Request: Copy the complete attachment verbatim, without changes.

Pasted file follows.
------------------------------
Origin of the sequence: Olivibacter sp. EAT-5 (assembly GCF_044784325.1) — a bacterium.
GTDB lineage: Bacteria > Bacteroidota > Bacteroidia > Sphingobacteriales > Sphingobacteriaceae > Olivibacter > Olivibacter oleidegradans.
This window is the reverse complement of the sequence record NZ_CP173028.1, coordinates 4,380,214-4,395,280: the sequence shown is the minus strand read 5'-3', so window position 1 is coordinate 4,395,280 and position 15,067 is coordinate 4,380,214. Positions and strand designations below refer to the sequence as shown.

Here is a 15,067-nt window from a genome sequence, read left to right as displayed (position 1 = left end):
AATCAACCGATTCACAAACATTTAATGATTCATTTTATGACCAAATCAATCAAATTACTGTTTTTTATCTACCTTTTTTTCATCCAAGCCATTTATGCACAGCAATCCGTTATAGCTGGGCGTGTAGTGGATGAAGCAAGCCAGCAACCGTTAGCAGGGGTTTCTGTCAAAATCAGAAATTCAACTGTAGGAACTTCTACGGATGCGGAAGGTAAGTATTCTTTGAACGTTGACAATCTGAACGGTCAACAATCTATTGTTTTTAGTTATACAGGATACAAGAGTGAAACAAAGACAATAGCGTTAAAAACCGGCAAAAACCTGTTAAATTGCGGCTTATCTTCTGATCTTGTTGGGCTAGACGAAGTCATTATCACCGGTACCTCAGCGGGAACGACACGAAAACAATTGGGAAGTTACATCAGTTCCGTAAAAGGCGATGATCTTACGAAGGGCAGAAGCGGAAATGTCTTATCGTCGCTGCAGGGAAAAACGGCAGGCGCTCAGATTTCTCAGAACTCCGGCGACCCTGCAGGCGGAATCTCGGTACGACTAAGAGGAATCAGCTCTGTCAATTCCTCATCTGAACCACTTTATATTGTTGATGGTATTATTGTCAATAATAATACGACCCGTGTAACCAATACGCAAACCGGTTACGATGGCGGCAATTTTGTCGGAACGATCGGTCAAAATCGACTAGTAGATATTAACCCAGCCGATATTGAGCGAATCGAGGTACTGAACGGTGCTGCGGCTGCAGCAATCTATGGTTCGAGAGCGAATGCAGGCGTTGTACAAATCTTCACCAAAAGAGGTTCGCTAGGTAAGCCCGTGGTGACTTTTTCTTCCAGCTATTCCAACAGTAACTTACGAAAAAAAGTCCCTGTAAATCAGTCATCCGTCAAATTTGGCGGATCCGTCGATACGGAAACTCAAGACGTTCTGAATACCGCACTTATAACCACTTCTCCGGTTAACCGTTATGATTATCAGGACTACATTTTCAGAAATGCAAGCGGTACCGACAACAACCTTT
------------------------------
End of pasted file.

Origin of the sequence: Olivibacter sp. EAT-5 (assembly GCF_044784325.1) — a bacterium.
GTDB lineage: Bacteria > Bacteroidota > Bacteroidia > Sphingobacteriales > Sphingobacteriaceae > Olivibacter > Olivibacter oleidegradans.
This window is the reverse complement of the sequence record NZ_CP173028.1, coordinates 4,380,214-4,395,280: the sequence shown is the minus strand read 5'-3', so window position 1 is coordinate 4,395,280 and position 15,067 is coordinate 4,380,214. Positions and strand designations below refer to the sequence as shown.

Here is a 15,067-nt window from a genome sequence, read left to right as displayed (position 1 = left end):
AATCAACCGATTCACAAACATTTAATGATTCATTTTATGACCAAATCAATCAAATTACTGTTTTTTATCTACCTTTTTTTCATCCAAGCCATTTATGCACAGCAATCCGTTATAGCTGGGCGTGTAGTGGATGAAGCAAGCCAGCAACCGTTAGCAGGGGTTTCTGTCAAAATCAGAAATTCAACTGTAGGAACTTCTACGGATGCGGAAGGTAAGTATTCTTTGAACGTTGACAATCTGAACGGTCAACAATCTATTGTTTTTAGTTATACAGGATACAAGAGTGAAACAAAGACAATAGCGTTAAAAACCGGCAAAAACCTGTTAAATTGCGGCTTATCTTCTGATCTTGTTGGGCTAGACGAAGTCATTATCACCGGTACCTCAGCGGGAACGACACGAAAACAATTGGGAAGTTACATCAGTTCCGTAAAAGGCGATGATCTTACGAAGGGCAGAAGCGGAAATGTCTTATCGTCGCTGCAGGGAAAAACGGCAGGCGCTCAGATTTCTCAGAACTCCGGCGACCCTGCAGGCGGAATCTCGGTACGACTAAGAGGAATCAGCTCTGTCAATTCCTCATCTGAACCACTTTATATTGTTGATGGTATTATTGTCAATAATAATACGACCCGTGTAACCAATACGCAAACCGGTTACGATGGCGGCAATTTTGTCGGAACGATCGGTCAAAATCGACTAGTAGATATTAACCCAGCCGATATTGAGCGAATCGAGGTACTGAACGGTGCTGCGGCTGCAGCAATCTATGGTTCGAGAGCGAATGCAGGCGTTGTACAAATCTTCACCAAAAGAGGTTCGCTAGGTAAGCCCGTGGTGACTTTTTCTTCCAGCTATTCCAACAGTAACTTACGAAAAAAAGTCCCTGTAAATCAGTCATCCGTCAAATTTGGCGGATCCGTCGATACGGAAACTCAAGACGTTCTGAATACCGCACTTATAACCACTTCTCCGGTTAACCGTTATGATTATCAGGACTACATTTTCAGAAATGCAAGCGGTACCGACAACAACCTTT